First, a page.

Chronicles JULY 2019 COUNCIL
W hen you think about people who relocate for the summers, what comes to mind? If the image in your head resembles a retiree heading back home to spend the summer with their family after escaping the cold in Florida, I don’t blame you. There’s even a term for a person who escapes the cold confines of the Northern states for the warm Southern sun during the winter: a snowbird. I guess you could say my childhood migratory pattern was just the opposite. Rather than flying south for the winter, my brother and I spent our summers flying north. We’d stay with family members in Connecticut and experience a total change of pace between school years. At the time, I thought our months in the Constitution State were a blast. Today, I hold them in even higher esteem. Looking back on it now, those voyages were probably where I contracted the travel bug I still have today. What I remember most was just how different Connecticut was from South Carolina, where I grew up. The Northern and Southern states move at different paces, and the people have different personalities. Spending the summers about 1,000 miles from PERSONALITIES. SPENDING THE SUMMERS ABOUT 1,000 MILES FROM HOME WAS THE BEST KIND OF CULTURE SHOCK.” THE NORTHERN AND SOUTHERN STATES MOVE AT DIFFERENT PACES, AND THE PEOPLE HAVE DIFFERENT
MEMORIES OF OUR TRIPS TO CONNECTICUT
home was the best kind of culture shock. I had the chance to see an entirely different part of the country, meet new friends, and build a strong bond with my extended family. Every year, I’d complain about having to leave my friends for the summer, but I’d forget about my complaints upon arriving to my seasonal surroundings. from Beardsley Park, so my brother and I spent countless afternoons playing and fishing there. It was an ideal place for two kids with no schoolwork to keep busy. We were never bored because there was always something to do. Whether we were out playing or at home reading books, we had each other, family, and what we’d call our “summer friends” for company. One summer tradition was the ice cream cones my brother and I would eat every day. Our Aunt Eva would give us each $1.25, always in quarters, to head over to Carvel for a sweet treat. (Those of you who grew up in New England probably have fond memories of Carvel ice cream cakes.) We did this so often that I can even remember our exact regular order: I would get vanilla with rainbow sprinkles, and my brother would get chocolate with chocolate sprinkles. We were like two adults with a “usual” at the local diner. My family lived in Bridgeport, a small seaside city. My aunts lived directly across the street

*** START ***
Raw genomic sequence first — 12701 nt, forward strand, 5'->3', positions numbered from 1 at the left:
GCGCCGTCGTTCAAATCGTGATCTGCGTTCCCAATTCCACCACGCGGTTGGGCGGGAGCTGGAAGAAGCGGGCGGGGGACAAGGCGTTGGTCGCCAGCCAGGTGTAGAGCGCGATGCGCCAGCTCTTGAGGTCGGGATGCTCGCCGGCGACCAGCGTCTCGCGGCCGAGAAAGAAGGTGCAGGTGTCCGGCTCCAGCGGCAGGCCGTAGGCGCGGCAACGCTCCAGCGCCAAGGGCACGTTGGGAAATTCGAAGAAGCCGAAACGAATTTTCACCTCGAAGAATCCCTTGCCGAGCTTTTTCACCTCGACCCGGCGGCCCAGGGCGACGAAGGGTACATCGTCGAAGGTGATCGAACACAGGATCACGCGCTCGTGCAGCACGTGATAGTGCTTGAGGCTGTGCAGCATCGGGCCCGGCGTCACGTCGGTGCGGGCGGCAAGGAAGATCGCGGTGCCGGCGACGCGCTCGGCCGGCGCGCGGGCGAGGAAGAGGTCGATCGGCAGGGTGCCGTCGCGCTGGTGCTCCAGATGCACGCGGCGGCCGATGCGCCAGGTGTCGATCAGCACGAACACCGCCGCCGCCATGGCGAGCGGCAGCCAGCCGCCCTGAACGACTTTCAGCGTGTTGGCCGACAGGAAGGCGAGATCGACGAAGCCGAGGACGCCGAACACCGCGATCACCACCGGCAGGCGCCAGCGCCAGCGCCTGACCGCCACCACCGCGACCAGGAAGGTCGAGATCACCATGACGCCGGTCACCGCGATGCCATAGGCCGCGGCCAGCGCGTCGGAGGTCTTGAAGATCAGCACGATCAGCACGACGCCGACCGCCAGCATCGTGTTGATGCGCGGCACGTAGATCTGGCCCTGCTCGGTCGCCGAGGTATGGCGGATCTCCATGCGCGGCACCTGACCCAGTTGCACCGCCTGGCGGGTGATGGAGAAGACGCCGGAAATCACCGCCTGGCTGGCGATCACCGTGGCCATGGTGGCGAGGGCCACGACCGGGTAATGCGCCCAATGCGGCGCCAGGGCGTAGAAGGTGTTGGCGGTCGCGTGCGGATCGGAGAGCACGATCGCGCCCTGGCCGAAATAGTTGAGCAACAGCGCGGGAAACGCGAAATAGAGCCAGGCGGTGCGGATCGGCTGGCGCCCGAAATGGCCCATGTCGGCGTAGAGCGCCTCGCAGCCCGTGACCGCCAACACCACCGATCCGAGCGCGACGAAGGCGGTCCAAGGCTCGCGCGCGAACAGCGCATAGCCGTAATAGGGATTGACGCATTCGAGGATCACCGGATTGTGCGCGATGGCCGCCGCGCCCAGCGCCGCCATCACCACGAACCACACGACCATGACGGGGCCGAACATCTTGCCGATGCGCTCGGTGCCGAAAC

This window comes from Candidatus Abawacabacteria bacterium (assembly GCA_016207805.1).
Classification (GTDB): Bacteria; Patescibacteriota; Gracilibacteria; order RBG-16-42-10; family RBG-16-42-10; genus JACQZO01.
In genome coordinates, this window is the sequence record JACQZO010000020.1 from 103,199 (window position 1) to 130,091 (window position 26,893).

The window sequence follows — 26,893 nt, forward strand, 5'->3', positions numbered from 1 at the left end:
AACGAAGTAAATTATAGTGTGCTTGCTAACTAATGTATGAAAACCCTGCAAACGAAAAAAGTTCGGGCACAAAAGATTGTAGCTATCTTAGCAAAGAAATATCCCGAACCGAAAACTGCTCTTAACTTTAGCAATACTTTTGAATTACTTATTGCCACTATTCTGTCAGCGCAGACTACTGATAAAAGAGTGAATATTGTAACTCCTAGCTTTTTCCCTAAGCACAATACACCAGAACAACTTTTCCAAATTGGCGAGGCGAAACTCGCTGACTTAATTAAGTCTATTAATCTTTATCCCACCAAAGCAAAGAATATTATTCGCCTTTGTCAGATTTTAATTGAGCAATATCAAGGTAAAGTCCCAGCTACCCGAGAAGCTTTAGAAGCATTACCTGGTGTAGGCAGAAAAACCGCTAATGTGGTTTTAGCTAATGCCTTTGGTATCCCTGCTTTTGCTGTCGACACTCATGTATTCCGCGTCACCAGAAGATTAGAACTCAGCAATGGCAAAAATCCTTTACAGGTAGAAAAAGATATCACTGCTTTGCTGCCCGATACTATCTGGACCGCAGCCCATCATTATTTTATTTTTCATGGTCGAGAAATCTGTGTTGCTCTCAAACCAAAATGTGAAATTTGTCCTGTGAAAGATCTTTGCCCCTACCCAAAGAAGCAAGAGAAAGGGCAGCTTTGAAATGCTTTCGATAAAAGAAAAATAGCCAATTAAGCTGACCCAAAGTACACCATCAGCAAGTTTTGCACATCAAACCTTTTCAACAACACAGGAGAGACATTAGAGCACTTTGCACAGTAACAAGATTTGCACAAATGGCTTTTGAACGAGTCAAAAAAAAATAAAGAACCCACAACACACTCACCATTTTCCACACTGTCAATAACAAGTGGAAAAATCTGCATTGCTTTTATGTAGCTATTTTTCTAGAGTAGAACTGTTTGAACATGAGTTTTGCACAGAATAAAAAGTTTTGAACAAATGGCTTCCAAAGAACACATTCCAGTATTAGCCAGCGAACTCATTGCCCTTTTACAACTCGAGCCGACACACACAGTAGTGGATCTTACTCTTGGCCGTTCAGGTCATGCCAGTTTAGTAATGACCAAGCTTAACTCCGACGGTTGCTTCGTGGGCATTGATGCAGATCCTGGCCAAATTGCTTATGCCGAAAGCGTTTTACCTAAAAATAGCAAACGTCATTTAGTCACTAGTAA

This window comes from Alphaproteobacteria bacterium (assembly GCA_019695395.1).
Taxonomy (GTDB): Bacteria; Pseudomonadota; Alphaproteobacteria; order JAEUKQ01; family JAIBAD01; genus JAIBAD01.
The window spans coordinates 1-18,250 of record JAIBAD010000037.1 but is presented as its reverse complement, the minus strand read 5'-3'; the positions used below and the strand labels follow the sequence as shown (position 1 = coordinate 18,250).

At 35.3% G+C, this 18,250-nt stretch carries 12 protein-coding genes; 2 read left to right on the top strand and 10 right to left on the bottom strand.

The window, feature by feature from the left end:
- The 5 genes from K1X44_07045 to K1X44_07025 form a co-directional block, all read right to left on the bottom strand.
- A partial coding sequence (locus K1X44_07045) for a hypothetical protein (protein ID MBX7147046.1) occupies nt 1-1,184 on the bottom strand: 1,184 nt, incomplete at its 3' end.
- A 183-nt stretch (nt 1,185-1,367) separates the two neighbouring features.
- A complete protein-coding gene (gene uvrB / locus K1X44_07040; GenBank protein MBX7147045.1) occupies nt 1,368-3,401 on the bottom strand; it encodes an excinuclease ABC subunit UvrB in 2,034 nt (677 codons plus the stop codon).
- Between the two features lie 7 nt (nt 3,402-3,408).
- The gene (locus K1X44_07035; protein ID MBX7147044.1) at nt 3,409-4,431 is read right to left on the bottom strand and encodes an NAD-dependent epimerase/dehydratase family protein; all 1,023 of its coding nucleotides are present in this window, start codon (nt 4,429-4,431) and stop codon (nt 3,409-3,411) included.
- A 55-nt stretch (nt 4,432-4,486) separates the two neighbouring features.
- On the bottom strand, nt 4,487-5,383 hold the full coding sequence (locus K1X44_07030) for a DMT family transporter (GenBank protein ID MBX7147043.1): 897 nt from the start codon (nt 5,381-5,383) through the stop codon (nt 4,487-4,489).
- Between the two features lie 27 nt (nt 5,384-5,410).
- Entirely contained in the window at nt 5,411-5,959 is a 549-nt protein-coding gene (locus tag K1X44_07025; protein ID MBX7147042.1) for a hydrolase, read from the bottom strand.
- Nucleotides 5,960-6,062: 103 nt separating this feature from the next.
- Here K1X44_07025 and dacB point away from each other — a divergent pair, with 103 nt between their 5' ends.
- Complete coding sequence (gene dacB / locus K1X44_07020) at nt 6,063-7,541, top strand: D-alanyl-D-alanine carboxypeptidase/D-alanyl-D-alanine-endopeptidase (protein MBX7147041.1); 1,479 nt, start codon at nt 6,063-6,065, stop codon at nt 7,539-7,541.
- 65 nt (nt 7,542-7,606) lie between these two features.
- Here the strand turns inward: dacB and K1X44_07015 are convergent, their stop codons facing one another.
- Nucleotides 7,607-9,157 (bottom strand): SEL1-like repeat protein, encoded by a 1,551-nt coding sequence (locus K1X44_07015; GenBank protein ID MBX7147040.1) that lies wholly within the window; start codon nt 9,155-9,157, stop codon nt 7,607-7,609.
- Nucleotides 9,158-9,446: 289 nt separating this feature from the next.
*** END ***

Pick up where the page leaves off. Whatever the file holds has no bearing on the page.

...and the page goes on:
creative. We’d talk about options and
ask questions about flavors before settling on our old standbys. Kevin, the kid whose summer job was working
at Carvel, never seemed to get impatient with us, even though I’m sure he thought, “Oh, these two again,” whenever we
walked through the door. I don’t know what happened to Kevin, but I’m willing to bet his exceptional customer service skills served him well long into adulthood. Those annual trips to Connecticut didn’t seem like a huge deal at the time; they were just our yearly routine. However, I can’t help but think of them as a formative experience that helped make me who I am today. To this day, I love meeting people from other places and exploring those places for myself. My first taste of cultural exchange came from those trips up North. I’m forever grateful for them.
–Lashonda Council- Rogers, Esq.
Despite the fact that we always ordered the same items, we had plans to be a little more
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